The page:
3rd June 2019 – WWT Slimbridge, Gloucestershire

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We had an enjoyable morning at the Wildfowl & Wetlands Trust centre at Slimbridge visiting the hides which look north out on to the Severn Estuary and taking the “summer walk” down to the edges of the estuary. However, other than shelduck and 3 curlew there wasn’t much to see on the estuary except for the lovely views.

IMG_5562The beautiful meadows and reed beds on the edges of the Severn Estuary

A26I1944A distant curlew

On the pools we had close up views of mainly shelduck, greylag geese, avocet, gadwall and black-headed gulls but there was a common crane, a pied wagtail with two juveniles, a couple of bathing linnets, an oystercatcher and, in the far distance, a little ringed plover.

A26I1837Adult pied wagtail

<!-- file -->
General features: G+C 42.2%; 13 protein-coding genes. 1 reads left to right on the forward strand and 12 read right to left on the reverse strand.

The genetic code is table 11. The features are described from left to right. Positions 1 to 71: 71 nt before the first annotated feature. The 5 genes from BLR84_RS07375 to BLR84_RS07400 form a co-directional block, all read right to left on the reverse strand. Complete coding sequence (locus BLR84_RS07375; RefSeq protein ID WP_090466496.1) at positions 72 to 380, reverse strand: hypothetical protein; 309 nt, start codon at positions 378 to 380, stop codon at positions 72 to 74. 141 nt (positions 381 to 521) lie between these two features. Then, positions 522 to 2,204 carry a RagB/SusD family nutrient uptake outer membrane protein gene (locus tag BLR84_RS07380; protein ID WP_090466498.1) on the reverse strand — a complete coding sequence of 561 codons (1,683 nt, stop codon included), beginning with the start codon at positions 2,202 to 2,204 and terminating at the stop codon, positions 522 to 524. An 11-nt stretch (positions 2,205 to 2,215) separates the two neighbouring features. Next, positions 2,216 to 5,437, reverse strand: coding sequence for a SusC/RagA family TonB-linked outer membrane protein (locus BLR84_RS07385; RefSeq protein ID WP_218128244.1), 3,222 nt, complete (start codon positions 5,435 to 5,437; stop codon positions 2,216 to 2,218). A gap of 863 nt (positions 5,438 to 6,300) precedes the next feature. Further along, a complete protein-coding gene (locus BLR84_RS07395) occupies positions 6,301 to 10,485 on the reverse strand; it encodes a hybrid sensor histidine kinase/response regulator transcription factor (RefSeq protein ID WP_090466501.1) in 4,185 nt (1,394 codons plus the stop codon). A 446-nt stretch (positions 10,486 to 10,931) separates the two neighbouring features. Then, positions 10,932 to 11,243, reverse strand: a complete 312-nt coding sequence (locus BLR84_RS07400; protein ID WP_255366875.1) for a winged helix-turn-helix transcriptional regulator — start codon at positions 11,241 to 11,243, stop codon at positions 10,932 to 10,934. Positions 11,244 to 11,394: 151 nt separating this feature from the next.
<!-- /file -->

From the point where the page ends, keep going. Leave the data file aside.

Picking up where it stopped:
A26I1881.jpgJuvenile pied wagtail






A26I1899Shelduck with  ducklings


A26I1912Common crane

A26I1915Barnacle geese

A26I1833Greylag goose

A26I1865Mute swan








28th May 2019 -Stapleton, Bristol

We are very pleased to see that at least one of the blue tit chicks in our garden has fledged.

We put up a nest box last year, more in hope than anything as our garden is so tiny we  couldn’t really see a suitable spot which would afford birds plenty of cover. However, on the 19th April this year I took the following photo of a blue tit, clearly preparing a nest.


Over the last couple of weeks we have seen plenty of action with the blue tits coming and going.